The Lost Tradition of Economic Equality in America, 1600–1870

Daniel R. Mandell
The United States has some of the highest levels of both wealth and income inequality in the world. Although modern-day Americans are increasingly concerned about this growing inequality, many nonetheless believe that the country was founded on a person's right to acquire and control property. But in The Lost Tradition of Economic Equality in America, 1600–1870, Daniel R. Mandell argues that, in fact, the United States was originally deeply influenced by the...

Moving Bodies, Navigating Conflict

Ahalya Satkunaratnam
Moving Bodies, Navigating Conflict is a groundbreaking ethnographic examination of dance practice in Colombo, Sri Lanka, during the civil war (1983–2009). It is the first book of scholarship on bharata natyam (a classical dance originating in India) in Sri Lanka, and the first on the role of this dance in the country's war. Focusing on women dancers, Ahalya Satkunaratnam shows how they navigated conditions of conflict and a neoliberal,...

On Becoming a Healer

Saul J. Weiner, MD
Medical students and physicians-in-training embark on a long journey that, although steeped in scientific learning and technical skill building, includes little guidance on the emotional and interpersonal dimensions of becoming a healer. Written for anyone in the health care community who hopes to grow emotionally and cognitively in the way they interact with patients, On Becoming a Healer explains how to foster doctor-patient relationships that...

Paris Spleen

Charles Baudelaire
Between 1855 and his death in 1867, Charles Baudelaire inaugurated a new—and in his own words "dangerous"—hybrid form in a series of prose poems known as Paris Spleen. Important and provocative, these fifty poems take the reader on a tour of 1850s Paris, through gleaming cafes and filthy side streets, revealing a metropolis on the eve of great change. In its deliberate fragmentation and merging of the lyrical with the sardonic, Le Spleen de Paris may be regarded as one of the earliest and most...

The Trailhead

Kerri Webster
Song of the Husbands for Henry All winter the kind husbands hover like mortgaged angels. One smells gasoline in his sleep, would be my lover. They want me to be well. Specimen, they say, and mean endearment. I row into the flood. The vodka turns the lemon to crystal, the carp turn the pond to shit and hunger, the lingerie turns the trunkful of lingerie into a special trunk. And the husbands, the husbands If asked they will install a water feature. I tend my minor art, I push my sorrow cart, the women sing to...

University Technology Transfer

Tom Hockaday
How do we transfer the brilliance of university research results into new products, services, and medicines to benefit society? University research is creating the technologies of tomorrow in the fields of medicine, engineering, information technology, robotics, and artificial intelligence. These early-stage technologies need investment from existing and new businesses to benefit society. But how do we connect university research outputs with business and investors? This...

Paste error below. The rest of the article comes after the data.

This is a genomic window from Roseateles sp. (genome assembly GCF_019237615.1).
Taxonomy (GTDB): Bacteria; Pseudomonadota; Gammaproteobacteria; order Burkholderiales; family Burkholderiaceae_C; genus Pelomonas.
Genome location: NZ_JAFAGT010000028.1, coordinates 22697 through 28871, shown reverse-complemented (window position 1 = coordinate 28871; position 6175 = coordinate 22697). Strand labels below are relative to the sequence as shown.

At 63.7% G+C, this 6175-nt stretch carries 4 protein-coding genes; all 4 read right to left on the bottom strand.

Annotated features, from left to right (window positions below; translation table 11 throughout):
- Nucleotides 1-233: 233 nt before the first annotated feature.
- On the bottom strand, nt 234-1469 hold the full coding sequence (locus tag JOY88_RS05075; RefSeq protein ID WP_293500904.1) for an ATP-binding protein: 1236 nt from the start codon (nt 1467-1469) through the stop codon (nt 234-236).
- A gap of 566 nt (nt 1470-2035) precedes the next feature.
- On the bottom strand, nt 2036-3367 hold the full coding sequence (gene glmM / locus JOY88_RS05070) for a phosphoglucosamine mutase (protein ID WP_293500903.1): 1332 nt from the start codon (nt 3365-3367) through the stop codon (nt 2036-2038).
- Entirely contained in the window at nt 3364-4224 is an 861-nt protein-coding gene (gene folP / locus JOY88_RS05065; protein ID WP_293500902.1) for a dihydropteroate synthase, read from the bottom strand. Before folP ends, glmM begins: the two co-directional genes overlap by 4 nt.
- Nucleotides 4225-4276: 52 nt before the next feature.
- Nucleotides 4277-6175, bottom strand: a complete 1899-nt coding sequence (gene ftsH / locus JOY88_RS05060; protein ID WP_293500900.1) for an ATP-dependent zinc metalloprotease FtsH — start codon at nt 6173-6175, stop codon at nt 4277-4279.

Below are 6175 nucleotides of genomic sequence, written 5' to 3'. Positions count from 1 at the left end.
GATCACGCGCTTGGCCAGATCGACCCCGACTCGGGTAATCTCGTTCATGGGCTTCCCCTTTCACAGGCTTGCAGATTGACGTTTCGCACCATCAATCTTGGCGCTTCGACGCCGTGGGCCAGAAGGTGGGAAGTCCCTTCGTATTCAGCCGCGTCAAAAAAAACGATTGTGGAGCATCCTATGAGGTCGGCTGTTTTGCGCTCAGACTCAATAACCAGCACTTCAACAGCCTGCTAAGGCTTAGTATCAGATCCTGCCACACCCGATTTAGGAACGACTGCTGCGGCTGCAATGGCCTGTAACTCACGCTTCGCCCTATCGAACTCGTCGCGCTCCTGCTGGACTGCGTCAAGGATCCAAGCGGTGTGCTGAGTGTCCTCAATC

Alaska, second edition

Stephen W. Haycox
Alaska often looms large as a remote, wild place with endless resources and endlessly independent, resourceful people. Yet it has always been part of larger stories: the movement of Indigenous peoples from Asia into the Americas and their contact with and accommodation to Western culture; the spread of European political economy to the New World; the expansion of American capitalism and culture; and the impacts of climate change. In this updated classic, distinguished historian Stephen Haycox surveys the...

Conflict and Negotiation in the Early Church

Bronwen Neil
Recent decades have seen great progress made in scholarship towards understanding the major civic role played by bishops of the eastern and western churches of Late Antiquity. Brownen Neil and Pauline Allen explore and evaluate one aspect of this civic role, the negotiation of religious conflict. Conflict and Negotiation in the Early Church focuses on the period 500 to 700 CE, one of the least documented...

The Legacy of Division

Ferenc Laczó
This volume examines the legacy of the East–West divide since the implosion of the communist regimes in Europe. The ideals of 1989 have largely been frustrated by the crises and turmoil of the past decade. The liberal consensus was first challenged as early as the mid-2000s. In Eastern Europe, grievances were directed against the prevailing narratives of transition and ever sharper ethnic-racial antipathies surfaced in opposition to a supposedly postnational and multicultural West. In...

Tomas G Masaryk a Scholar and a Statesman

Zdenek V. David
The importance of the political thought of Tomas G. Masaryk (1850-1937), the first president of Czechoslovakia, has been based on two considerations. One was his image as the principal shaper of the democratic culture in inter-war Czechoslovakia. The other image was as a model of political prudence and sagacity not only for East-Central Europe, but one recognized universally. He was called by his contemporaries "the wisest...